As we posthumously wish the great Arturo Gatti a happy 52nd birthday, one of the men “Thunder” went to war with during his enormously thrilling career is also thinking about Arturo. Gatti, who twice fought Ivan Robinson in scintillating action affairs, was twice beaten by the man from Philadelphia; Robinson the only fighter to hold the distinction.

Robinson decisioned Gatti over ten rounds in August and then December of 1998. The first fight was The Fight of The Year. The rematch saw Robinson come close to stopping Gatti. Today, at age 53 and with some fine career to look back on with pride, Robinson says Gatti was “my brother,” and that he never, ever thought he would actually fight him.

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Gatti as we know, passed away in July of 2009, this at age 37. The tragedy of his early death still hits home whenever we think about Gatti and the sheer excitement he gave us. Robinson is no different, and as he said when recently speaking with Slater’s Boxing YouTube channel, Gatti holds a special place in his heart.

“Arturo Gatti was a warrior, I love him to this day. That’s my brother,” Robinson said. “Even though I don’t think I really get the credit, I’m pleased when people remember and they say Ivan Robinson and Arturo Gatti were good fights. I’m proud of that. I was a throwback fighter, and Gatti was too. It was just amazing how me and Gatti were in camp with Pernell [Whitaker]. We was in camp with Junior Jones. Me and Gatti never, ever sparred, but it was business. Main Events thought maybe Robinson and Gatti would make a good fight down the line.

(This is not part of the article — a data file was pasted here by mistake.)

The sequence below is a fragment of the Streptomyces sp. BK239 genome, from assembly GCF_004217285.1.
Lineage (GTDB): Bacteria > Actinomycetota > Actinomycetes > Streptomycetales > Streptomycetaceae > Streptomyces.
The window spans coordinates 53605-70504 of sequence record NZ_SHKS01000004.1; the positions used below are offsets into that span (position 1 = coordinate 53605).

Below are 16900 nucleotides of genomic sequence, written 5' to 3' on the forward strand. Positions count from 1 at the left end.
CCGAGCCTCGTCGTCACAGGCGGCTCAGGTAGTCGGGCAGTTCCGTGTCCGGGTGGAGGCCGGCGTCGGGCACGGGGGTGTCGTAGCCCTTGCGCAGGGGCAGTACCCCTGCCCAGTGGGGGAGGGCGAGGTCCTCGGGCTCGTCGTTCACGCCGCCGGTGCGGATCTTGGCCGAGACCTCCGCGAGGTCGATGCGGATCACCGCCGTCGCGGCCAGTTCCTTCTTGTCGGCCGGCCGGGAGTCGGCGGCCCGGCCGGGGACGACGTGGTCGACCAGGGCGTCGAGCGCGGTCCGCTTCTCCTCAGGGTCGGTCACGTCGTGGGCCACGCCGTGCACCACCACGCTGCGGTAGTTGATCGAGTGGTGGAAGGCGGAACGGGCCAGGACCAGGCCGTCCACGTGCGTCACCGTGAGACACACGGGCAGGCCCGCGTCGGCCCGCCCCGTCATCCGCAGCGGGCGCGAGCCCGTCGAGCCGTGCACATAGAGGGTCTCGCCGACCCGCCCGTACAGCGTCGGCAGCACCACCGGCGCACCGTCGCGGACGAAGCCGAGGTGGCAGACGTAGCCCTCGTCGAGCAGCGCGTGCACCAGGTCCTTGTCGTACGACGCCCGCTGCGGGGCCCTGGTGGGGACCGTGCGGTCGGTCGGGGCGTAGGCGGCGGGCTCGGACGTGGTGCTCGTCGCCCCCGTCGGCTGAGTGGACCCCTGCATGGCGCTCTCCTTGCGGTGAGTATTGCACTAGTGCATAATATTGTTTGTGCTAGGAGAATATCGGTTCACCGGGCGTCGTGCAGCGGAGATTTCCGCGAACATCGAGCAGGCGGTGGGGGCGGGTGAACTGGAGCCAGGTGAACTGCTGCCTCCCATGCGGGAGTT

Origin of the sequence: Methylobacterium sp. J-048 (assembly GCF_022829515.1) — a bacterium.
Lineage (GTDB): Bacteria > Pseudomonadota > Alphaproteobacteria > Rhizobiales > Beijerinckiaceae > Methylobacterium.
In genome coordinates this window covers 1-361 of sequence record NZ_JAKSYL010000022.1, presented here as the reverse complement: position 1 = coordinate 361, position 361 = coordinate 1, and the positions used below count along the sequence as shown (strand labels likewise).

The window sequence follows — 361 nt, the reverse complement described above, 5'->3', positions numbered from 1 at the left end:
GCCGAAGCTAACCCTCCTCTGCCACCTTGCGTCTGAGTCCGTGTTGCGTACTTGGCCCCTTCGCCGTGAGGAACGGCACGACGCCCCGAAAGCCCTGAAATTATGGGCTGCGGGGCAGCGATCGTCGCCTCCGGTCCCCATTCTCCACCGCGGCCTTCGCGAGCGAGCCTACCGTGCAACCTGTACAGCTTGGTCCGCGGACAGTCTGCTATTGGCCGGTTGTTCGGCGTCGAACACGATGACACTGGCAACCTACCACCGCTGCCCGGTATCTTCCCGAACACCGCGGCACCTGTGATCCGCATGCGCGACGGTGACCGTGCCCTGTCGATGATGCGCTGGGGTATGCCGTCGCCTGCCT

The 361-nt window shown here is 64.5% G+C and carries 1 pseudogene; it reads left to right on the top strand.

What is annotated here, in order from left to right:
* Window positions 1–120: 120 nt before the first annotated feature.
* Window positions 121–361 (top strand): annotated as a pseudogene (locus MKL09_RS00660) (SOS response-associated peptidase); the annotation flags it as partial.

“But if you would have asked me, I would have told you no, I would never have fought him, for two reasons: One, that’s my brother. Two, he could never beat me. He hit me with a shot that I will remember until the day I pass away! In the first fight. At the end of the day, I’m proud I gave you guys something that you will remember me for. Everyone already knew who Gatti was, and I got a chance to be on the big stage. That first fight with Gatti was the best fight of my entire career. Honestly, Gatti was one of my hardest guys [to fight]. They [Main Events] begged the hell out of me to take the second fight. I knew I could beat him now, though. But they wanted that second fight so damn bad. And I’m thinking, don’t ask for what you don’t want! I’m always grateful for Gatti for giving me that chance. I was the better boxer and he was the better slugger and a bigger puncher. We made for an exciting fight.”

That’s an understatement. Robinson and Gatti: together, they gave us two of the most fan-friendly and exciting fights of the 1990s.

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